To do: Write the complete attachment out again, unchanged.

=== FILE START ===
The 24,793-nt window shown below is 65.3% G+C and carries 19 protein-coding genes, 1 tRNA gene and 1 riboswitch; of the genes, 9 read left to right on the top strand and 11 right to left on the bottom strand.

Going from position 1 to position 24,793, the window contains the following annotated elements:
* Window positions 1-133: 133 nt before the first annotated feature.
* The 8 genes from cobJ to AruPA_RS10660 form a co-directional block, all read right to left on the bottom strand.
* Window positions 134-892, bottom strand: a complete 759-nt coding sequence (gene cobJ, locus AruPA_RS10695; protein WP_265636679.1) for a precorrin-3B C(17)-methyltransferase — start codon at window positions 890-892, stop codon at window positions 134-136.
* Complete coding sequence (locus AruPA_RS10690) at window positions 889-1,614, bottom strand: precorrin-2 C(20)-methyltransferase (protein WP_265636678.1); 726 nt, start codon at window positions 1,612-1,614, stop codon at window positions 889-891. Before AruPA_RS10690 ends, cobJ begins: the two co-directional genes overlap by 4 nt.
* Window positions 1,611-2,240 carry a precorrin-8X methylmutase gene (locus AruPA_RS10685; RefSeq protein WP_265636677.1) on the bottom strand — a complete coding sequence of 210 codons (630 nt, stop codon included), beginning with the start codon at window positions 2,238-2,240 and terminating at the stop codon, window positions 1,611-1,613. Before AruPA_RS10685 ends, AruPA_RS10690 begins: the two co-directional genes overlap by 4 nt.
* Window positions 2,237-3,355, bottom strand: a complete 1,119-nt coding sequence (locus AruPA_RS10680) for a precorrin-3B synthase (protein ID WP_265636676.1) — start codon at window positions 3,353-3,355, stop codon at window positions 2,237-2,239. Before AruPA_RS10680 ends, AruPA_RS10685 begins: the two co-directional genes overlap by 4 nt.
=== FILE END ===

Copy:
The 24,793-nt window shown below is 65.3% G+C and carries 19 protein-coding genes, 1 tRNA gene and 1 riboswitch; of the genes, 9 read left to right on the top strand and 11 right to left on the bottom strand.

Going from position 1 to position 24,793, the window contains the following annotated elements:
* Window positions 1-133: 133 nt before the first annotated feature.
* The 8 genes from cobJ to AruPA_RS10660 form a co-directional block, all read right to left on the bottom strand.
* Window positions 134-892, bottom strand: a complete 759-nt coding sequence (gene cobJ, locus AruPA_RS10695; protein WP_265636679.1) for a precorrin-3B C(17)-methyltransferase — start codon at window positions 890-892, stop codon at window positions 134-136.
* Complete coding sequence (locus AruPA_RS10690) at window positions 889-1,614, bottom strand: precorrin-2 C(20)-methyltransferase (protein WP_265636678.1); 726 nt, start codon at window positions 1,612-1,614, stop codon at window positions 889-891. Before AruPA_RS10690 ends, cobJ begins: the two co-directional genes overlap by 4 nt.
* Window positions 1,611-2,240 carry a precorrin-8X methylmutase gene (locus AruPA_RS10685; RefSeq protein WP_265636677.1) on the bottom strand — a complete coding sequence of 210 codons (630 nt, stop codon included), beginning with the start codon at window positions 2,238-2,240 and terminating at the stop codon, window positions 1,611-1,613. Before AruPA_RS10685 ends, AruPA_RS10690 begins: the two co-directional genes overlap by 4 nt.
* Window positions 2,237-3,355, bottom strand: a complete 1,119-nt coding sequence (locus AruPA_RS10680) for a precorrin-3B synthase (protein ID WP_265636676.1) — start codon at window positions 3,353-3,355, stop codon at window positions 2,237-2,239. Before AruPA_RS10680 ends, AruPA_RS10685 begins: the two co-directional genes overlap by 4 nt.